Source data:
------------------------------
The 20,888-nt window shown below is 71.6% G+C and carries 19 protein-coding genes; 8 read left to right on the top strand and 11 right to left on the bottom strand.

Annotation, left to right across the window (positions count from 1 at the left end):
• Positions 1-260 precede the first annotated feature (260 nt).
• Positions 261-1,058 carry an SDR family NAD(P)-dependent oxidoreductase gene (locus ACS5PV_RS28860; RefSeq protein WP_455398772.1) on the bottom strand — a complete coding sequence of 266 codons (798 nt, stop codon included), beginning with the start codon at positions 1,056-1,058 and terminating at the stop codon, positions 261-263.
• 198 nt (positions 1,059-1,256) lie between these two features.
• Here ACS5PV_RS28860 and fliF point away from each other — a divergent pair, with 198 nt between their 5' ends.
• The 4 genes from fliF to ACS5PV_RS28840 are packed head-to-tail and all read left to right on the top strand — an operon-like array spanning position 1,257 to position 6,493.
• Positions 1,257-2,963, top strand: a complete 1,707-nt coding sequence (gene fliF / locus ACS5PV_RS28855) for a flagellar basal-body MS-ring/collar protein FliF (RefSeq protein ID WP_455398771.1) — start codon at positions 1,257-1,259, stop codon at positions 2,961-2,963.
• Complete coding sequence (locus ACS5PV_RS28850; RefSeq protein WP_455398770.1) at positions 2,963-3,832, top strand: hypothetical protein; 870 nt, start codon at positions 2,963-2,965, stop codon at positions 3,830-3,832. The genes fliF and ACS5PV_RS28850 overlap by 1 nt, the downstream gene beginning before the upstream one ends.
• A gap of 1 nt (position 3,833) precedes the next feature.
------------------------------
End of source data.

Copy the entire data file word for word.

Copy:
The 20,888-nt window shown below is 71.6% G+C and carries 19 protein-coding genes; 8 read left to right on the top strand and 11 right to left on the bottom strand.

Annotation, left to right across the window (positions count from 1 at the left end):
• Positions 1-260 precede the first annotated feature (260 nt).
• Positions 261-1,058 carry an SDR family NAD(P)-dependent oxidoreductase gene (locus ACS5PV_RS28860; RefSeq protein WP_455398772.1) on the bottom strand — a complete coding sequence of 266 codons (798 nt, stop codon included), beginning with the start codon at positions 1,056-1,058 and terminating at the stop codon, positions 261-263.
• 198 nt (positions 1,059-1,256) lie between these two features.
• Here ACS5PV_RS28860 and fliF point away from each other — a divergent pair, with 198 nt between their 5' ends.
• The 4 genes from fliF to ACS5PV_RS28840 are packed head-to-tail and all read left to right on the top strand — an operon-like array spanning position 1,257 to position 6,493.
• Positions 1,257-2,963, top strand: a complete 1,707-nt coding sequence (gene fliF / locus ACS5PV_RS28855) for a flagellar basal-body MS-ring/collar protein FliF (RefSeq protein ID WP_455398771.1) — start codon at positions 1,257-1,259, stop codon at positions 2,961-2,963.
• Complete coding sequence (locus ACS5PV_RS28850; RefSeq protein WP_455398770.1) at positions 2,963-3,832, top strand: hypothetical protein; 870 nt, start codon at positions 2,963-2,965, stop codon at positions 3,830-3,832. The genes fliF and ACS5PV_RS28850 overlap by 1 nt, the downstream gene beginning before the upstream one ends.
• A gap of 1 nt (position 3,833) precedes the next feature.